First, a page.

In 1989, Gateway realized there was water damage to their building. They accused Hess of failing to construct underground drainage facilities in accordance with the contract, and tried to recoup money from Hess and others associated with the project.
The case made it to the state Supreme Court, and, according to documents on the case, Hess declared bankruptcy in 1991 during the proceedings.
TAG Architects designed the commission building. In March of 1983, Design Coordinator Norman Krecke told the Daily Mail about the building's longevity.
"This is a building we expect to last for 50 to 100 years," Krecke said at the time. "You design differently for a building of that life."
At the time, architect Tag Galeyan Jr. owned the firm. Galeyan now lives in Lewisburg and runs a successful company that designs luxury hotels across the country.
In a phone interview Wednesday, he was surprised to hear about the condition of the commission building's facade.
"It was a beautiful building that we were very proud of," he said.
Galeyan wasn't sure why there would be a problem, and said he had not see the report detailing the issues. He guessed if the brick is failing, it probably has something to do with water damage; it says in the report that's part of the problem.
It was the first time he had worked with Hess on a project, he said. In 1985 Galeyan sold TAG Architects to the employees and moved to Lewisburg. They moved the company to North Carolina, where it later failed, he said.
He's lived away from Charleston since then, but he's seen his building, and he's not happy.
"I've driven by it a few times, and I always get upset with how its not being maintained," Galeyan said.
He said it's dirty and the trees on the grounds aren't maintained very well. But brick should not be in danger of falling off a building that's less than 30 years old.
"Yeah, that building should be there until the end of time. If you maintain it," he said.
Swanke and CAS presented three recommendations for the facade and one for the arch in their report. The first is more of a non-option: they say repair of the existing masonry is "not feasible."
They suggest either removing the existing brick and starting over or replacing the brick on the second and third floors with a glass wall. Both involve plenty of time and money.
The first option means removing and replacing 20-foot segments of brick; installing new flashing, new reinforcement and new windows; and completely rebuilding all 10 arches around the top of the building's exterior.
That's all assuming the concrete block behind the facade isn't in poor repair, the report states. If it is, then it would have to be repaired or replaced as well.
"We suspect the disruption to the workplace resulting from this scenario would be also be (sic) extensive and could take easily twice as long as the (glass wall option)," the report states.
The glass wall option might take less time, but the report states it will also cost more. In this case, a contractor would remove most of the brick and replace it with a glass curtain wall.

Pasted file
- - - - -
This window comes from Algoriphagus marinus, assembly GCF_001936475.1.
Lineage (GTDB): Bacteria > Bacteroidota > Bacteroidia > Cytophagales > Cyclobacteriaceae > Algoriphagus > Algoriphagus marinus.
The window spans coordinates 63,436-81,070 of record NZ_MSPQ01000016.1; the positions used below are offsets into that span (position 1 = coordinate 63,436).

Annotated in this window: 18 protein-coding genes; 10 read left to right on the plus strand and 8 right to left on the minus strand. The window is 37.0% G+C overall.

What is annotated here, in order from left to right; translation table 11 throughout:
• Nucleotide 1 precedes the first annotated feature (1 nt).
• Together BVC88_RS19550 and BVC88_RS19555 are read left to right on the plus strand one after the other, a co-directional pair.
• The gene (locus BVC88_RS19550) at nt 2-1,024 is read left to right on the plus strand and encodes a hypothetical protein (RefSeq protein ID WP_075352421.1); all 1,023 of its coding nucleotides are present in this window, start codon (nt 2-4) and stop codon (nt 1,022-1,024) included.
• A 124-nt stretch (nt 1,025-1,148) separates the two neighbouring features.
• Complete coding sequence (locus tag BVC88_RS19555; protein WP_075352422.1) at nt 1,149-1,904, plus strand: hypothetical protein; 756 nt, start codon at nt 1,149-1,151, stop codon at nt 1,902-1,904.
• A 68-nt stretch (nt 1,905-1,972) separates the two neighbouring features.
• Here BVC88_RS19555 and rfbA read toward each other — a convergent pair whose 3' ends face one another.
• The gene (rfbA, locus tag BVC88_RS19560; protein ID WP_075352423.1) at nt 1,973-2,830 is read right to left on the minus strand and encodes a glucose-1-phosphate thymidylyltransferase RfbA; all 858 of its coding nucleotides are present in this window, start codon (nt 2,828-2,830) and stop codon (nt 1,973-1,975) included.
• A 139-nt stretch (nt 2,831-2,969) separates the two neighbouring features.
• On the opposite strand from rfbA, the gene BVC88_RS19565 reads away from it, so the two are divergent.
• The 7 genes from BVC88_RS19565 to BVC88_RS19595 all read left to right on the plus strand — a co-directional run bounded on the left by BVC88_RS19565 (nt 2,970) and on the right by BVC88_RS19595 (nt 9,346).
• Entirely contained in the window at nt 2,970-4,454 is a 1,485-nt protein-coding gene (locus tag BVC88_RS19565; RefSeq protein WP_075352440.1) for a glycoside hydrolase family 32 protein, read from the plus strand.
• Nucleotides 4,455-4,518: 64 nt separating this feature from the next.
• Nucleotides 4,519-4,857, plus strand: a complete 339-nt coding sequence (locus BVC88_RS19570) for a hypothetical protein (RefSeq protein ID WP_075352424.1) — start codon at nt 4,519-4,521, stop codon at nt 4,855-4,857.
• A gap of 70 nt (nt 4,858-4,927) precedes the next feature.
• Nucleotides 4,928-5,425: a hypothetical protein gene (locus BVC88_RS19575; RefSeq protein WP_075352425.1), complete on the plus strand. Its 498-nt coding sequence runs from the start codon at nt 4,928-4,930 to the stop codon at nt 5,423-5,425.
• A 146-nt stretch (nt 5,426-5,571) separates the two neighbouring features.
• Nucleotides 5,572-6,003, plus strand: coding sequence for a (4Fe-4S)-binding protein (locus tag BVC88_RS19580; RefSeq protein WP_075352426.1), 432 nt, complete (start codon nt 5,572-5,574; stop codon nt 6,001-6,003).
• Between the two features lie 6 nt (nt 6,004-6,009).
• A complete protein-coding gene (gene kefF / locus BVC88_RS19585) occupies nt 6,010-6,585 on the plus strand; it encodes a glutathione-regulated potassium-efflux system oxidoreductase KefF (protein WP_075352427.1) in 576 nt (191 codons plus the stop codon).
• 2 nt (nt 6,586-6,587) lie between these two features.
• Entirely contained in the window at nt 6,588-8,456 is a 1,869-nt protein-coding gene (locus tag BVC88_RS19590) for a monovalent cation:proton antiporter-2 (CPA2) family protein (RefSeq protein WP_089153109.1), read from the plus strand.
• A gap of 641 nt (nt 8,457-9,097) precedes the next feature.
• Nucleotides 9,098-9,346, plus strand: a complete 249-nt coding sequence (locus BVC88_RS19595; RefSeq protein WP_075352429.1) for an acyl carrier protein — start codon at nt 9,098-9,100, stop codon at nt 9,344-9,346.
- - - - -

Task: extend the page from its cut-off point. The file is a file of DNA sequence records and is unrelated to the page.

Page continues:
Swanke and CAS seem to lean toward this option. While they admit it costs more, they say it would save time and could potentially save energy costs through improved natural lighting for the building.
The commission recognizes there is a problem with the facade, said spokeswoman Susan Small. They do not believe the building itself is structurally deficient.
To that end, Small provided a statement from John Strickland, a project manager with Maynard C. Smith Construction, which says "it is our opinion based on construction experiences, that the PCS building is structurally sound without settlement or other issues of concern related to the building's competence."
The commission is moving forward with possible solutions to fix problems highlighted in the Swanke and CAS report, Small said.
"We are currently working with the State Purchasing Department on an Expression of Interest in order to provide architectural/engineering services to further develop the various options recommended in the Final Conditions Assessment Report provided by our architect."
An expression of interest is a call for companies to submit plans that further develop the potential options Swanke and CAS recommend. The plan would develop 35 percent of those options; from there, the state would bid out the actual construction.
The company that wins that bid would work with the design firm that wins the expression of interest to complete the final design for whatever fix is determined to be the best.
The expression of interest went out June 28. They'll open the expressions of interest July 16, according to the paperwork. The company who wins this bid has 120 days to complete the design work, according to the parameters of the expression of interest.
Diane Holley Brown, spokeswoman for the Department of Administration, said the department does not comment on how much projects are expected to cost, in the hopes of receiving the most competitive bids possible.
The expression of interest includes language from state code for submitting information on projects estimated to cost more than $250,000. Holley Brown said that is not uncommon for an expression of interest document.